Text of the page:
Where Others Failed, a Vaccine for Dementia Shows Potential in the Clinic

04/04/2017 - 3 minutes

AXON Neuroscience has presented positive clinical results for its Alzheimer’s vaccine and announced a new trial to extend its use to other forms of dementia.

Neurodegenerative diseases such as Alzheimer’s, the most common form of dementia, are rapidly expanding due to an aging population. No disease-modifying treatments are available yet, pushing research from biotech and pharma, which are avid to tap into this growing market.

However, most efforts to date have faced failure. Last December, the giant drugmaker Eli Lilly abandoned its Alzheimer’s candidate solanezumab after a failed Phase III trial, which has led researchers worldwide to reconsider the potential of current approaches, most of which target amyloid beta plaques.

The Slovak biotech AXON Neuroscience is tackling the disease from a different angle, by directing its efforts against the tau protein instead. At the International Conference on Alzheimer’s and Parkinson’s in Vienna last week, the company announced results from its ongoing Phase I trial for the vaccine AADvac1, which has already progressed into Phase II.

axon neuroscience dementia vaccine tau protein

The trial has revealed that the vaccine can indeed elicit the production of antibodies against pathological tau protein in patients with Alzheimer’s, which could stop or slow down the progression of the disease. The results also indicated that the vaccine could have potential in additional forms of dementia, such as corticobasal degeneration (CBD) or progressive supranuclear palsy (PSP).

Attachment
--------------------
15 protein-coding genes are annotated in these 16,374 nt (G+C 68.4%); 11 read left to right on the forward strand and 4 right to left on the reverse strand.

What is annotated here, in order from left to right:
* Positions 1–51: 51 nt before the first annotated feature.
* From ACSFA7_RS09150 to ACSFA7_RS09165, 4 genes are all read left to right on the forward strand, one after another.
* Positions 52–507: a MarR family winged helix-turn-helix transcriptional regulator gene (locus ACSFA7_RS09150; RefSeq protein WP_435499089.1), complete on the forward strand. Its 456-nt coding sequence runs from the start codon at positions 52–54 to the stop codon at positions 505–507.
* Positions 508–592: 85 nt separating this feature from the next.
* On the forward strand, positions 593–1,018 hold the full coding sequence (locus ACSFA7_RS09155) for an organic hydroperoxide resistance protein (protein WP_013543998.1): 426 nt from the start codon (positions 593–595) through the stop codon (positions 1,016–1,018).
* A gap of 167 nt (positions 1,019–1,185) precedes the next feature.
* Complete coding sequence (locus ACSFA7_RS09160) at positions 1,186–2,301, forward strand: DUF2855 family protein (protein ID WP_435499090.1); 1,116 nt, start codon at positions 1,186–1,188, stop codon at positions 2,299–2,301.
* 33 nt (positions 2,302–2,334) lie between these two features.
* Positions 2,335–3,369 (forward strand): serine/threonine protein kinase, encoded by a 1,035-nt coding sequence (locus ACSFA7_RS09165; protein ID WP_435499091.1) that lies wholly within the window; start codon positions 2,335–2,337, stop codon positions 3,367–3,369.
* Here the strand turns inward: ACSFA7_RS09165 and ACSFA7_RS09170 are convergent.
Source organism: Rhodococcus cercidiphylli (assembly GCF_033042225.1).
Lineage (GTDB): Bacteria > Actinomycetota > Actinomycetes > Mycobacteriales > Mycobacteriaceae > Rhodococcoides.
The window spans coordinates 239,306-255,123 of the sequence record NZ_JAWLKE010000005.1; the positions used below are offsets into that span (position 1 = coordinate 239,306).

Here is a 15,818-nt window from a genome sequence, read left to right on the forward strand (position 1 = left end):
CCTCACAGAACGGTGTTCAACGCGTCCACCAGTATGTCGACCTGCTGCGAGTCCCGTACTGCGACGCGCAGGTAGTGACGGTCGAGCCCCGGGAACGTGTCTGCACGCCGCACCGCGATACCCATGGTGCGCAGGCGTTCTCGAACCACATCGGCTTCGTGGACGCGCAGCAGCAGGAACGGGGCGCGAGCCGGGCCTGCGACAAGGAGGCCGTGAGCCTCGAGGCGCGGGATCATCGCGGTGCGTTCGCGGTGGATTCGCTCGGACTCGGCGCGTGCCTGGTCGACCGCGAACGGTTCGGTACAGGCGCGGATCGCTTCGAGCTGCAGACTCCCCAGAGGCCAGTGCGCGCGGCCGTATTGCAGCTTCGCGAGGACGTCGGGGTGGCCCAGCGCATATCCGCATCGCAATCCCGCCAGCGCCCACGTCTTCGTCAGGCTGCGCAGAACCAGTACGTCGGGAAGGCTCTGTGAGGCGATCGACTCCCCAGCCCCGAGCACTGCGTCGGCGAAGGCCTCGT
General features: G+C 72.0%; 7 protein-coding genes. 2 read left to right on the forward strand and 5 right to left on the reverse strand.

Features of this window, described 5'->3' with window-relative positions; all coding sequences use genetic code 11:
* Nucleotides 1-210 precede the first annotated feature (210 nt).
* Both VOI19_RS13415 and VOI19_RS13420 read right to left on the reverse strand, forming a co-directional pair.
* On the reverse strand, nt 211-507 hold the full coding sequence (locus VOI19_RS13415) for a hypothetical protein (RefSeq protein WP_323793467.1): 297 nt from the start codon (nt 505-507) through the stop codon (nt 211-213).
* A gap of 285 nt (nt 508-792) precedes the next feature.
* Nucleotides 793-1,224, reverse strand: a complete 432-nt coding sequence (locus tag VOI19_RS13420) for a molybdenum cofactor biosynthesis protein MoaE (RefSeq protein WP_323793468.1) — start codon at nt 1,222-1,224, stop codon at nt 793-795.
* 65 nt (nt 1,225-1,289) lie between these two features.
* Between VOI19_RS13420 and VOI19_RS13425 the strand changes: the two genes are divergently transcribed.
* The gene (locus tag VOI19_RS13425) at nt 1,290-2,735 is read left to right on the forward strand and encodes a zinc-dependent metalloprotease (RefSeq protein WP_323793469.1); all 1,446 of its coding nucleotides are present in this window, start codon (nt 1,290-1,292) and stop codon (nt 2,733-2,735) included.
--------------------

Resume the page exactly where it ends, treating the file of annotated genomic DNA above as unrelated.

In light of this promising data, AXON has announced a new Phase I trial will be started in the second quarter of 2017, testing the vaccine in patients with the non-fluent variant of Primary Progressive Aphasia (nfvPPA), a condition that affects the ability to process language. The new trial will be run in cooperation with the German FTLD Consortium.

AXON is not the only one approaching dementia from the angle of tau proteins. TauRx, in Scotland, is running a Phase III trial with a promising drug candidate that has been shown to dissolve tau protein bundles in Alzheimer’s. “Our research shows that there’s a much clearer correlation between the extent of tau accumulation in the brain and dementia [than amyloid beta plaques],” told us Tim Earle, COO of TauRx. 

Where big pharma has failed, presumably for going after the wrong target, biotech seems to be striving with innovative approaches. The technology from companies like AXON Neuroscience and TauRx might soon reach the market and provide a solution for patients with no access to effective treatments. However, since previous efforts have faced failure in late development stages, these new approaches still have to prove that they’re up to the expectations.

Images from Veronika Che /Shutterstock; LM Ittner et al., Nat Rev Neurosci. 2011 Feb;12(2):65-72


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